Other victims

It turns out I’m hardly the only one with this problem. A quick browse through social media unearthed threads of people in the same predicament asking for help. My situation was unusual in that the bike was taken right before my eyes – much more often, bikes disappeared from docks after customers left them there, thinking their rides were over. Some users insisted they’d docked the bikes correctly; others couldn’t be certain.

One such user, Mark (not his real name) who spoke to me on the condition of anonymity because the situation had not yet been resolved, said that his bike was taken after he’d docked it the first day he’d started subscribing. When he realized the ride was still ongoing in the app after he’d docked the bike, he called Citi Bike. They said he must have docked it improperly, which he acknowledges is possible – he’s new to the app. 

According to the rider, Citi Bike told him to file a police report, which he attempted to do multiple times. But the cops at the 79th Precinct where he filed told him he couldn’t legally file the report as a renter – Citi Bike had to do it themselves, police said, as the legal owner of the bike. He tried going to a different precinct, who said they file such reports all the time – but they couldn’t file a report that didn’t happen in their area. Emptyhanded, Mark explained the issue to Citi Bike. “Every time, Citi Bike said, ‘It’s your responsibility’ – but I can’t just fabricate a police report,” he told me.

Caught between corporation and cops

I could relate. I ran into similar issues after I called 911. The officers who came to my door to take the report told me that Citi Bike needed to file it, not me. Like the officers who Mark dealt with, they told me a rental rider couldn’t file a report. In the end, they went ahead and filed one after I shamelessly begged, but they said it wasn’t the NYPD’s policy to do so. One of the cops later called me to follow up and reiterated that, saying he’d checked with superiors and confirmed that NYPD policy was that Citi Bike had to file as the owner of the vehicle.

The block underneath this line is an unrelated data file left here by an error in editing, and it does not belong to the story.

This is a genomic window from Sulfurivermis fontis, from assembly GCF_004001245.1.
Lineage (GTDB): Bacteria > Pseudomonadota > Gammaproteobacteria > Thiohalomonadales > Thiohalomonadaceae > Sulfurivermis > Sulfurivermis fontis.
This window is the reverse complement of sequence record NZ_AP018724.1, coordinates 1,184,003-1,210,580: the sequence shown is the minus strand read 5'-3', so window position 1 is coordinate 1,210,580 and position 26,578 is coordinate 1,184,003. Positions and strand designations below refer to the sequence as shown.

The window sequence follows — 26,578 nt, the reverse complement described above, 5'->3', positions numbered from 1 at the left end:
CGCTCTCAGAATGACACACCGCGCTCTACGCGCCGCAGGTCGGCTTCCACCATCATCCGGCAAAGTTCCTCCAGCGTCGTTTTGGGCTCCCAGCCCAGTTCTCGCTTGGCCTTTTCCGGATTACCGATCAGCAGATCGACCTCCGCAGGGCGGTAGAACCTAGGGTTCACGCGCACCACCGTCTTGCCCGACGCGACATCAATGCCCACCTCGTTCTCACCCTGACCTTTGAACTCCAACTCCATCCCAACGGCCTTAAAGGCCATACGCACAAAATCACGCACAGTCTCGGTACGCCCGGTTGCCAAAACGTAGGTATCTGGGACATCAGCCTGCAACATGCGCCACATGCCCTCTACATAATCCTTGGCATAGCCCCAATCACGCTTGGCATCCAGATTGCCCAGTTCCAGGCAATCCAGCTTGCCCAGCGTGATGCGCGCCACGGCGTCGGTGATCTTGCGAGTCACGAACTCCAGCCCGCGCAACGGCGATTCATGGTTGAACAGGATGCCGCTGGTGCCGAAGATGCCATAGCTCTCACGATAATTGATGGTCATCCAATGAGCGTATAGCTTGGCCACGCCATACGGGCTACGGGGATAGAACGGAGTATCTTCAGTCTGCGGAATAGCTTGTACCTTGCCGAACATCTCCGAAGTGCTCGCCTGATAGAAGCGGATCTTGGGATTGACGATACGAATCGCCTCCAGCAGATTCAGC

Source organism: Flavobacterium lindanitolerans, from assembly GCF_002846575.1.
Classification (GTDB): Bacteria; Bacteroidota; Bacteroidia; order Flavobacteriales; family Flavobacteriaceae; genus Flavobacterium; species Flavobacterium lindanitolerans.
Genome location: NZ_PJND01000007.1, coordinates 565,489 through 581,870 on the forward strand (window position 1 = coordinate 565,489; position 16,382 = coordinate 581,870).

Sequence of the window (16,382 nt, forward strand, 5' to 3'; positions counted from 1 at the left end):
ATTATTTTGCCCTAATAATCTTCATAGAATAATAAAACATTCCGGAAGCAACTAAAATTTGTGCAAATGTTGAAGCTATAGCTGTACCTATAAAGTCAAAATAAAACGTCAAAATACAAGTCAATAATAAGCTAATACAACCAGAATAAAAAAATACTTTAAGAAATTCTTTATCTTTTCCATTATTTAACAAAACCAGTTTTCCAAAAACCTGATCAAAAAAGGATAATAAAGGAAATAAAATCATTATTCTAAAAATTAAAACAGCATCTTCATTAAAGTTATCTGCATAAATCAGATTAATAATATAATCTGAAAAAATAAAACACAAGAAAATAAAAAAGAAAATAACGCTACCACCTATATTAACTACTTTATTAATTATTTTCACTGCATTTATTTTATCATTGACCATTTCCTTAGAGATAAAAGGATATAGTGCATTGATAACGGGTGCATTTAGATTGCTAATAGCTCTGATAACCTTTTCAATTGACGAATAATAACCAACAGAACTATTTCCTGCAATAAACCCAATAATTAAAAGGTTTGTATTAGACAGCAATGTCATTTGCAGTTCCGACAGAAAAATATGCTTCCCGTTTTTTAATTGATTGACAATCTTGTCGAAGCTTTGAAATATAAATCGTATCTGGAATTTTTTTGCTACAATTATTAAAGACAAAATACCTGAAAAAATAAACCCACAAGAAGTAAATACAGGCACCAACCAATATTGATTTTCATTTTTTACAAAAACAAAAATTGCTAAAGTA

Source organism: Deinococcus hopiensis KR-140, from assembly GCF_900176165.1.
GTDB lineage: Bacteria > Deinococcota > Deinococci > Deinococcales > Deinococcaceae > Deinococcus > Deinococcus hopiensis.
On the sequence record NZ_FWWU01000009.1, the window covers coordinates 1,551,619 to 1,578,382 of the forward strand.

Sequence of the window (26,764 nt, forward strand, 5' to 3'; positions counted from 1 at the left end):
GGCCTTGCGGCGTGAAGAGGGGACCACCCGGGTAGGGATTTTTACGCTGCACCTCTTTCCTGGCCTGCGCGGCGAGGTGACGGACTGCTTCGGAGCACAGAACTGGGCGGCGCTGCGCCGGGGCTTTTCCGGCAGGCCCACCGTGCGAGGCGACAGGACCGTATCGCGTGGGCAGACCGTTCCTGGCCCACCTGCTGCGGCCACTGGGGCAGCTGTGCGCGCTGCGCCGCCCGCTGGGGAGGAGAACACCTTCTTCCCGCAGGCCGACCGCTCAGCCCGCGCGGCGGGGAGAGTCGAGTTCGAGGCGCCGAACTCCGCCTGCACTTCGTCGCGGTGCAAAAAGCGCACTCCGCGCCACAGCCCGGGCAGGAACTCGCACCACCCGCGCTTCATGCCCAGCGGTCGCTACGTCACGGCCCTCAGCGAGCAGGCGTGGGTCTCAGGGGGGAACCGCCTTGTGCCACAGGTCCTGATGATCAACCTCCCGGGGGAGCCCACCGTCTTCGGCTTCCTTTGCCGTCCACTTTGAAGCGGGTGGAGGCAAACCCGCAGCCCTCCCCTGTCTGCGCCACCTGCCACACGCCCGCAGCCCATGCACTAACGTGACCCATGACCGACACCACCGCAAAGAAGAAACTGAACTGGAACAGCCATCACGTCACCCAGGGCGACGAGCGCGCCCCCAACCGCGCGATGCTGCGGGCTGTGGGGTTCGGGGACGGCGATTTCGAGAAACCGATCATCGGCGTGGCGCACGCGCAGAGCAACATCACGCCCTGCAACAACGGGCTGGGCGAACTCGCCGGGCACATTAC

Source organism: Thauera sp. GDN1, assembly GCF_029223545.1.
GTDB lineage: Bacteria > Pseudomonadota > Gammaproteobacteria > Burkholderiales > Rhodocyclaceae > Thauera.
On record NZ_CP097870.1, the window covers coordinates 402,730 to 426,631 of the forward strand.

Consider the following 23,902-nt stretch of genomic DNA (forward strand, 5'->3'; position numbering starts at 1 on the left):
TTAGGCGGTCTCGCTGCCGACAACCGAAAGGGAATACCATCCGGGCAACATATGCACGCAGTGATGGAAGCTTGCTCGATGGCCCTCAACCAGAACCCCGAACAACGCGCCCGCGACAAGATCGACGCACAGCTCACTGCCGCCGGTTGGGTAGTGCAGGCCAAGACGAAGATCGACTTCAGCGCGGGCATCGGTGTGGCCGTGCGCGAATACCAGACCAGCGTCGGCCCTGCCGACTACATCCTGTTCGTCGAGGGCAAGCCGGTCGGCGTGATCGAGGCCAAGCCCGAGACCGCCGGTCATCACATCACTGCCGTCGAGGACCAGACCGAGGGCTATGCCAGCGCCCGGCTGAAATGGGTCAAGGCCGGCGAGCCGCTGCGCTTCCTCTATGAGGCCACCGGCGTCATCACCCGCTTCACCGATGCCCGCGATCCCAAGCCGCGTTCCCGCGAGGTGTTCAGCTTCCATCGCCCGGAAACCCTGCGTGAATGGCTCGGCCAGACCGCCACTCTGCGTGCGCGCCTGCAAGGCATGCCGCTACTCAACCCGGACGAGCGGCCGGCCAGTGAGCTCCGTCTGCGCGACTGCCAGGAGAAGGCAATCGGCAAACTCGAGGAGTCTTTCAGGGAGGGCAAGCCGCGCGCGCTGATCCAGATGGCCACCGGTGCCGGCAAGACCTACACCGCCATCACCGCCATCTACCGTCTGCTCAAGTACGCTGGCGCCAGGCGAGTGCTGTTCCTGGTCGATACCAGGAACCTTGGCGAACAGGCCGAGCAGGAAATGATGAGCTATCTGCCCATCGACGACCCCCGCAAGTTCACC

A spokesperson for the NYPD, Sgt. Mary O’Donnell, tells City Limits that the NYPD’s policy is and has been that victims of Citi Bike theft can file police reports. 

“We do take reports from citizens who have their bikes stolen,” said O’Donnell. “They’re counted as grand larceny.” She wasn’t sure why officers told Mark and me that such reports had to be filed by Citi Bike. “Whoever told you that was misinformed,” she said. 

She said the NYPD doesn’t track how many bike thefts reported are specifically Citi Bikes, but said that as a detective she used to take such reports fairly regularly. “They got stolen all the time,” she said. She added that a person renting a Citi Bike is “kind of a temporary owner” and as such, would file the report themselves, the same as if they were renting a car. 

She also said that in her experience it seemed like most thefts happened after a person had left the bike at a dock, although she didn’t have specific numbers on that. “The locking mechanisms aren’t great on the racks,” she said, adding that Citi Bikers need to use a good bit of force to ensure their bikes are actually secured at the dock. 

Joseph Cutrufo, spokesperson for local bicycle advocacy organization Transportation Alternatives, said that he hasn’t heard much about Citi Bike thefts, but said that he thinks it would help if public officials would see the bikeshare service as a vital part of New York’s transportation system. “If city leaders, including the NYPD, shared that same understanding of Citi Bike as part of the public transit system, then there would probably be a better mechanism to report or at least a universal mechanism to report [theft],” said Cutrufo.